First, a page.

I have a colleague who told me that he never pays attention to his competition, and believes talking about your competitors is a waste of time. He doesn’t care what they do. He just focuses on his business. He’s been extremely successful, so who am I to judge?
On the other hand, knowing your competition’s strengths and weaknesses can certainly be useful. How you talk about key competitors can often make or break your client-acquisition efforts.
3 Perspectives on Talking About Your Competitors
Below are three views on talking about your competitors for you to consider and apply to your business. You’ll see that they are not mutually exclusive; but can (and should) be blended together for maximum effectiveness.
Know Your Competition
The better you know your key competitors, the more effective you can be at differentiating yourself from them. When you know your competitors’ strengths and weaknesses, you can accentuate what you do you and what they don’t in a way that will appeal to your prospects.
Here’s an example of what I said recently to a prospect who was considering bringing me in to speak to his company – about 75 reps. (Competitor’s name changed, of course.)
Vern has a great reputation in our industry, And there’s no question that many people like using his system. I’d say there are two key differentiators that I think make us a better fit for you.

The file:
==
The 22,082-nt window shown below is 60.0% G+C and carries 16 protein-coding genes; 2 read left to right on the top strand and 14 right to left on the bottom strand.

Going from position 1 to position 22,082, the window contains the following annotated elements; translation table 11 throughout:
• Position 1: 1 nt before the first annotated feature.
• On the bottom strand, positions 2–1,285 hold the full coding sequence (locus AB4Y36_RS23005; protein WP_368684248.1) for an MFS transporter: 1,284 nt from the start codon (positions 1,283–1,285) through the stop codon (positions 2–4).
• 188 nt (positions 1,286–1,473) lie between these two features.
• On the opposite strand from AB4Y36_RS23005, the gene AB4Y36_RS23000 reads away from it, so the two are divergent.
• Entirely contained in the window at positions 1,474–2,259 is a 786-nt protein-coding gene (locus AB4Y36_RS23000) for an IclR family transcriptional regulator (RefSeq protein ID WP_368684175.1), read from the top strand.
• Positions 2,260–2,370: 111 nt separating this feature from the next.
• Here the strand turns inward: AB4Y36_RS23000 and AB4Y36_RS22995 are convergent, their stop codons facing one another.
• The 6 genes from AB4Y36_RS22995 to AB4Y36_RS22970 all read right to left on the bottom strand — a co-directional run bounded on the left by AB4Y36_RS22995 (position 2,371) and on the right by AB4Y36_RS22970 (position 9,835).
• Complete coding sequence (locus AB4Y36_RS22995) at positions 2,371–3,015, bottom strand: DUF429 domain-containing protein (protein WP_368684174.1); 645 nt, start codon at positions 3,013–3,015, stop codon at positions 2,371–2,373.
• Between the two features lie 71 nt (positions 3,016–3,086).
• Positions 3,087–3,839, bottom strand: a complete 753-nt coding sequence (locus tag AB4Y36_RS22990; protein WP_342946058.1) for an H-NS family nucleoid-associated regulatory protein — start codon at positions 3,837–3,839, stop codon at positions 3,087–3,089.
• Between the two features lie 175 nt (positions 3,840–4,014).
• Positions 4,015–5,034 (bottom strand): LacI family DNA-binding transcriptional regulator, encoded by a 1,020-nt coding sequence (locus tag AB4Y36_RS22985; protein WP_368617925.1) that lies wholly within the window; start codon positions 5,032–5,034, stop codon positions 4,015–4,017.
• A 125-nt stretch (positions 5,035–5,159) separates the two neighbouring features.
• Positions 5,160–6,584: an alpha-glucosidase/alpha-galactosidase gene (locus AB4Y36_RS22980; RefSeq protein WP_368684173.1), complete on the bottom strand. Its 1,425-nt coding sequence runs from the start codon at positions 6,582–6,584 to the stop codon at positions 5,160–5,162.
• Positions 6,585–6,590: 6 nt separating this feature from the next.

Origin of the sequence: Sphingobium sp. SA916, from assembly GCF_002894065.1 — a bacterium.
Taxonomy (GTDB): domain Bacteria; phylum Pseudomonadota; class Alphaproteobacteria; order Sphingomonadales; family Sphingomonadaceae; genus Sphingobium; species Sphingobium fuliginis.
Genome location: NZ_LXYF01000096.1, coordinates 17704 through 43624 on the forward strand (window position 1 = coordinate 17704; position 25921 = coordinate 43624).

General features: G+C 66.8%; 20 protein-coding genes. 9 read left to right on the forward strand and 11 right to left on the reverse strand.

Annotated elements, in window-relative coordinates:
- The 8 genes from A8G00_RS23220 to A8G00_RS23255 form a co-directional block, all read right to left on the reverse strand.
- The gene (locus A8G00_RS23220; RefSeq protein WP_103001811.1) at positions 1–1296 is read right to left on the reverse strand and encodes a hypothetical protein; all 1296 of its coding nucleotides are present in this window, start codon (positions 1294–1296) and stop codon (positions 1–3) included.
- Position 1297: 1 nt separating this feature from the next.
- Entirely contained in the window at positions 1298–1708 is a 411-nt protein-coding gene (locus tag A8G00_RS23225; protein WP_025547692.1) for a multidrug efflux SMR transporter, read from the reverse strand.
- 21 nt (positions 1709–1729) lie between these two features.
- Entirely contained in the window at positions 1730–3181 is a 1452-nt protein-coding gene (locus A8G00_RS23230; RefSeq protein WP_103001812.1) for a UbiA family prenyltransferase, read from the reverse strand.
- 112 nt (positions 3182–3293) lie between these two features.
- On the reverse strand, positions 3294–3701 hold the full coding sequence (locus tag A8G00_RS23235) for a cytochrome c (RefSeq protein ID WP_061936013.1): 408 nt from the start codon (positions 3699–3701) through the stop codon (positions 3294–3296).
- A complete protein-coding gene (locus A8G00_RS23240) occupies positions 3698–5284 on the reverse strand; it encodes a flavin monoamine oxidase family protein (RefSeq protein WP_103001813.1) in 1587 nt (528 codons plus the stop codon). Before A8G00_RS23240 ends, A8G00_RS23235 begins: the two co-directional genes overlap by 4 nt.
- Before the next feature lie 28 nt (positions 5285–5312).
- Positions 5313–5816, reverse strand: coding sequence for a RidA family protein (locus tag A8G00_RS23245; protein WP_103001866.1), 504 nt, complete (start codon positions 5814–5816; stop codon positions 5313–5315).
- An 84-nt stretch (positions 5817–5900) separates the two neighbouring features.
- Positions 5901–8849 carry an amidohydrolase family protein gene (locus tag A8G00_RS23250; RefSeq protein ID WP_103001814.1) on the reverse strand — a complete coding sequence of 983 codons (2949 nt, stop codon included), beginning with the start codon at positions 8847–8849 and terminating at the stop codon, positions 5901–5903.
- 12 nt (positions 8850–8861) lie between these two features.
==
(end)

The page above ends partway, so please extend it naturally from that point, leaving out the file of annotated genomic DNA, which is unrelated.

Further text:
First, I know that our approach is more complete than Vern’s. Vern will teach your reps how to ask for referrals. However, we go much further in that we will help your reps become more referable in the first place – to get referrals without asking, and make the way that they ask more effective. Plus, we will show your reps how to turn a client’s willingness to provide referrals, into solid introductions that result in more appointments.
Second, we have a high-quality, online training and reinforcement program we call The Cates Academy. Adding this to the mix allows us to either reach more people in your company, in a very affordable manner, or reinforce a live session to ensure tangible results.
I have actually used versions of the above dialogue many times to secure new client relationships and bring great value to those clients.
Ignore Your Competition
Back to my colleague (whose name also happens to be Bill). When someone asks Bill about how his system compares to someone else’s, he responds by saying…
I don’t know much about his/her business, but based on what I’ve learned about your business, I can tell you why I believe we are great match for you; why I think we can help you meet your stated goals.
I’ve used this approach from time to time – especially when someone brings up a possible competitor I don’t know. I think the key to making this approach work is to know your prospect’s concerns and goals related to the work that you do so you can then accentuate your ability to be that perfect fit that they want.
Never Talk Bad About Your Competition
When you speak ill of your competitors, you run the risk of damaging rapport and trust with your prospects.
First, if they have used your competitor or are seriously considering them, then you call their judgment into question. You are insulting them.
Second, most people just don’t want to participate in this sort of negative conversation. Rise above it. Be confident in the value you know you can deliver.